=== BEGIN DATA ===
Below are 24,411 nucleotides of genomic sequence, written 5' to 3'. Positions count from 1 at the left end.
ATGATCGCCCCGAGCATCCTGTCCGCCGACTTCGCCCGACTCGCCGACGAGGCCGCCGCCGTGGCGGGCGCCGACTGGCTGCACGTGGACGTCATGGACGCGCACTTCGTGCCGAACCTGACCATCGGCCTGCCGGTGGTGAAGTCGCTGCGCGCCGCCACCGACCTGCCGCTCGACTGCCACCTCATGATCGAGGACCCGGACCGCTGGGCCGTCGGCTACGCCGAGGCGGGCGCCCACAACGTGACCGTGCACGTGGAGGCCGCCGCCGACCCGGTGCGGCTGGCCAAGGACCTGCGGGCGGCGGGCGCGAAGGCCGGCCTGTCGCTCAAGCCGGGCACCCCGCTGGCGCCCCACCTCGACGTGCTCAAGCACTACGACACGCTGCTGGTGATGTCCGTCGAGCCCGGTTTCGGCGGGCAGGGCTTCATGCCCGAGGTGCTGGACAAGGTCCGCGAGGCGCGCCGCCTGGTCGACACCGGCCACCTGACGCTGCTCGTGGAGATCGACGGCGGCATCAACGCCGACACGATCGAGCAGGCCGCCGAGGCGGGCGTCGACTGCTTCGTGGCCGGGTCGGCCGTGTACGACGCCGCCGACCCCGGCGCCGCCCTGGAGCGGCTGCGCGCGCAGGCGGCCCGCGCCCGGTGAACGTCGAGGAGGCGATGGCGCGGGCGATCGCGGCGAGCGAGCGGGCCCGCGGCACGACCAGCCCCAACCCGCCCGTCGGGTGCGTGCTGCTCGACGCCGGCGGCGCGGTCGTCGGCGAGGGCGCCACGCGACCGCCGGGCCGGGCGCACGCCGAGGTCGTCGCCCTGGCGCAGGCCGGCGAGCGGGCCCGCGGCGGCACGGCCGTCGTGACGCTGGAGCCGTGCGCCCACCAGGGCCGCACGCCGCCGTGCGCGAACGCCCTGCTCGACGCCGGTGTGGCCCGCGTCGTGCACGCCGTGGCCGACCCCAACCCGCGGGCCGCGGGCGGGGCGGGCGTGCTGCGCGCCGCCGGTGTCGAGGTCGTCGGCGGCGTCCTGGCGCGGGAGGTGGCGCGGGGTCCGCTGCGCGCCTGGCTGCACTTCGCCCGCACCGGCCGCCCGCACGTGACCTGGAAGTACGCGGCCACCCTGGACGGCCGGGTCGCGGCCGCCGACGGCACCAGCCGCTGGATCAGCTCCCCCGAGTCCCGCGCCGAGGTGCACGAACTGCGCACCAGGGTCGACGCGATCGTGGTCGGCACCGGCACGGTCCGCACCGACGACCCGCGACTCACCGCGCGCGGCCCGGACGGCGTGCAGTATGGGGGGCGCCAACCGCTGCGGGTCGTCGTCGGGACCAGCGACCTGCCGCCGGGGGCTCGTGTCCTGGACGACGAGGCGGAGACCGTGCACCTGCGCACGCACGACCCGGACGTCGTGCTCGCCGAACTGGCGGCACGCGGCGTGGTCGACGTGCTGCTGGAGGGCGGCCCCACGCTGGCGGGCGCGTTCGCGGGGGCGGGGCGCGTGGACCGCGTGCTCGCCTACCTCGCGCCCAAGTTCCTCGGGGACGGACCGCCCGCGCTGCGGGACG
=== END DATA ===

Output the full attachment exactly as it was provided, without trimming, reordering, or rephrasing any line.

Below are 24,411 nucleotides of genomic sequence, written 5' to 3'. Positions count from 1 at the left end.
ATGATCGCCCCGAGCATCCTGTCCGCCGACTTCGCCCGACTCGCCGACGAGGCCGCCGCCGTGGCGGGCGCCGACTGGCTGCACGTGGACGTCATGGACGCGCACTTCGTGCCGAACCTGACCATCGGCCTGCCGGTGGTGAAGTCGCTGCGCGCCGCCACCGACCTGCCGCTCGACTGCCACCTCATGATCGAGGACCCGGACCGCTGGGCCGTCGGCTACGCCGAGGCGGGCGCCCACAACGTGACCGTGCACGTGGAGGCCGCCGCCGACCCGGTGCGGCTGGCCAAGGACCTGCGGGCGGCGGGCGCGAAGGCCGGCCTGTCGCTCAAGCCGGGCACCCCGCTGGCGCCCCACCTCGACGTGCTCAAGCACTACGACACGCTGCTGGTGATGTCCGTCGAGCCCGGTTTCGGCGGGCAGGGCTTCATGCCCGAGGTGCTGGACAAGGTCCGCGAGGCGCGCCGCCTGGTCGACACCGGCCACCTGACGCTGCTCGTGGAGATCGACGGCGGCATCAACGCCGACACGATCGAGCAGGCCGCCGAGGCGGGCGTCGACTGCTTCGTGGCCGGGTCGGCCGTGTACGACGCCGCCGACCCCGGCGCCGCCCTGGAGCGGCTGCGCGCGCAGGCGGCCCGCGCCCGGTGAACGTCGAGGAGGCGATGGCGCGGGCGATCGCGGCGAGCGAGCGGGCCCGCGGCACGACCAGCCCCAACCCGCCCGTCGGGTGCGTGCTGCTCGACGCCGGCGGCGCGGTCGTCGGCGAGGGCGCCACGCGACCGCCGGGCCGGGCGCACGCCGAGGTCGTCGCCCTGGCGCAGGCCGGCGAGCGGGCCCGCGGCGGCACGGCCGTCGTGACGCTGGAGCCGTGCGCCCACCAGGGCCGCACGCCGCCGTGCGCGAACGCCCTGCTCGACGCCGGTGTGGCCCGCGTCGTGCACGCCGTGGCCGACCCCAACCCGCGGGCCGCGGGCGGGGCGGGCGTGCTGCGCGCCGCCGGTGTCGAGGTCGTCGGCGGCGTCCTGGCGCGGGAGGTGGCGCGGGGTCCGCTGCGCGCCTGGCTGCACTTCGCCCGCACCGGCCGCCCGCACGTGACCTGGAAGTACGCGGCCACCCTGGACGGCCGGGTCGCGGCCGCCGACGGCACCAGCCGCTGGATCAGCTCCCCCGAGTCCCGCGCCGAGGTGCACGAACTGCGCACCAGGGTCGACGCGATCGTGGTCGGCACCGGCACGGTCCGCACCGACGACCCGCGACTCACCGCGCGCGGCCCGGACGGCGTGCAGTATGGGGGGCGCCAACCGCTGCGGGTCGTCGTCGGGACCAGCGACCTGCCGCCGGGGGCTCGTGTCCTGGACGACGAGGCGGAGACCGTGCACCTGCGCACGCACGACCCGGACGTCGTGCTCGCCGAACTGGCGGCACGCGGCGTGGTCGACGTGCTGCTGGAGGGCGGCCCCACGCTGGCGGGCGCGTTCGCGGGGGCGGGGCGCGTGGACCGCGTGCTCGCCTACCTCGCGCCCAAGTTCCTCGGGGACGGACCGCCCGCGCTGCGGGACG